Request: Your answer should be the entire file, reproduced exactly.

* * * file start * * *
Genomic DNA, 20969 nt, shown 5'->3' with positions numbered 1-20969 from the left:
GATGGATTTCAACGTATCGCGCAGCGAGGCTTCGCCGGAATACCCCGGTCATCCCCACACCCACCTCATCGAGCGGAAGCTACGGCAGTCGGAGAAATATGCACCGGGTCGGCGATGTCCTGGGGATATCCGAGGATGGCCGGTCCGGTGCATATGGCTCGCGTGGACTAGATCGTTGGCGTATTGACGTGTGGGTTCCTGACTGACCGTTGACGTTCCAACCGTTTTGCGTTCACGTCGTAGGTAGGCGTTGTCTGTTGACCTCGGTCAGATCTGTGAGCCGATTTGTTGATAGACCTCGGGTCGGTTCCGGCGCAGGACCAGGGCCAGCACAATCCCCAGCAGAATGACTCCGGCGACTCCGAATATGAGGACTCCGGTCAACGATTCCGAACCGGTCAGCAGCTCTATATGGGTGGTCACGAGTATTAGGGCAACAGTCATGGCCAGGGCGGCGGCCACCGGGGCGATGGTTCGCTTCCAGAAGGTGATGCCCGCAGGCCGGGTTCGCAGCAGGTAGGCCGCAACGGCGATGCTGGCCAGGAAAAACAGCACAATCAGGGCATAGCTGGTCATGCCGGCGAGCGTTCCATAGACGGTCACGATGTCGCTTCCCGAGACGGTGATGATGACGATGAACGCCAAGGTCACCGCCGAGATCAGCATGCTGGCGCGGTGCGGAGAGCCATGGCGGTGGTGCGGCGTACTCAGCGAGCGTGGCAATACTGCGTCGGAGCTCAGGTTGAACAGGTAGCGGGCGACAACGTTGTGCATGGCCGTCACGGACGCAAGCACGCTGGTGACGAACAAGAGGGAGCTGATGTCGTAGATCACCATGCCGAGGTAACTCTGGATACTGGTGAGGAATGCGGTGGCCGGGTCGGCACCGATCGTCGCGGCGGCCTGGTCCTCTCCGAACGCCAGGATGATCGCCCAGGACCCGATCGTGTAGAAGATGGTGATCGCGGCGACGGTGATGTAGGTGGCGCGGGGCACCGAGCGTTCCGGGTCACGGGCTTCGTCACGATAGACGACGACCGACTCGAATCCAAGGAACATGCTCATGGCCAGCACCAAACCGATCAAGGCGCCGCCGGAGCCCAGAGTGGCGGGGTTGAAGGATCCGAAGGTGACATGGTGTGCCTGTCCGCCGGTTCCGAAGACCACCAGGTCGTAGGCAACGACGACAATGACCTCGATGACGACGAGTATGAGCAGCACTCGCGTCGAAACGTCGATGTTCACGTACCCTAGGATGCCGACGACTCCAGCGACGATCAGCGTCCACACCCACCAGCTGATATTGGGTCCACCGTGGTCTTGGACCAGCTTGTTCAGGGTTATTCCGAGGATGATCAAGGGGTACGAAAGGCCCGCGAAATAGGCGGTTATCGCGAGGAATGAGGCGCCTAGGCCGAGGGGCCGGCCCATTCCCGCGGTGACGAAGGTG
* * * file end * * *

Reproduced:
Genomic DNA, 20969 nt, shown 5'->3' with positions numbered 1-20969 from the left:
GATGGATTTCAACGTATCGCGCAGCGAGGCTTCGCCGGAATACCCCGGTCATCCCCACACCCACCTCATCGAGCGGAAGCTACGGCAGTCGGAGAAATATGCACCGGGTCGGCGATGTCCTGGGGATATCCGAGGATGGCCGGTCCGGTGCATATGGCTCGCGTGGACTAGATCGTTGGCGTATTGACGTGTGGGTTCCTGACTGACCGTTGACGTTCCAACCGTTTTGCGTTCACGTCGTAGGTAGGCGTTGTCTGTTGACCTCGGTCAGATCTGTGAGCCGATTTGTTGATAGACCTCGGGTCGGTTCCGGCGCAGGACCAGGGCCAGCACAATCCCCAGCAGAATGACTCCGGCGACTCCGAATATGAGGACTCCGGTCAACGATTCCGAACCGGTCAGCAGCTCTATATGGGTGGTCACGAGTATTAGGGCAACAGTCATGGCCAGGGCGGCGGCCACCGGGGCGATGGTTCGCTTCCAGAAGGTGATGCCCGCAGGCCGGGTTCGCAGCAGGTAGGCCGCAACGGCGATGCTGGCCAGGAAAAACAGCACAATCAGGGCATAGCTGGTCATGCCGGCGAGCGTTCCATAGACGGTCACGATGTCGCTTCCCGAGACGGTGATGATGACGATGAACGCCAAGGTCACCGCCGAGATCAGCATGCTGGCGCGGTGCGGAGAGCCATGGCGGTGGTGCGGCGTACTCAGCGAGCGTGGCAATACTGCGTCGGAGCTCAGGTTGAACAGGTAGCGGGCGACAACGTTGTGCATGGCCGTCACGGACGCAAGCACGCTGGTGACGAACAAGAGGGAGCTGATGTCGTAGATCACCATGCCGAGGTAACTCTGGATACTGGTGAGGAATGCGGTGGCCGGGTCGGCACCGATCGTCGCGGCGGCCTGGTCCTCTCCGAACGCCAGGATGATCGCCCAGGACCCGATCGTGTAGAAGATGGTGATCGCGGCGACGGTGATGTAGGTGGCGCGGGGCACCGAGCGTTCCGGGTCACGGGCTTCGTCACGATAGACGACGACCGACTCGAATCCAAGGAACATGCTCATGGCCAGCACCAAACCGATCAAGGCGCCGCCGGAGCCCAGAGTGGCGGGGTTGAAGGATCCGAAGGTGACATGGTGTGCCTGTCCGCCGGTTCCGAAGACCACCAGGTCGTAGGCAACGACGACAATGACCTCGATGACGACGAGTATGAGCAGCACTCGCGTCGAAACGTCGATGTTCACGTACCCTAGGATGCCGACGACTCCAGCGACGATCAGCGTCCACACCCACCAGCTGATATTGGGTCCACCGTGGTCTTGGACCAGCTTGTTCAGGGTTATTCCGAGGATGATCAAGGGGTACGAAAGGCCCGCGAAATAGGCGGTTATCGCGAGGAATGAGGCGCCTAGGCCGAGGGGCCGGCCCATTCCCGCGGTGACGAAGGTG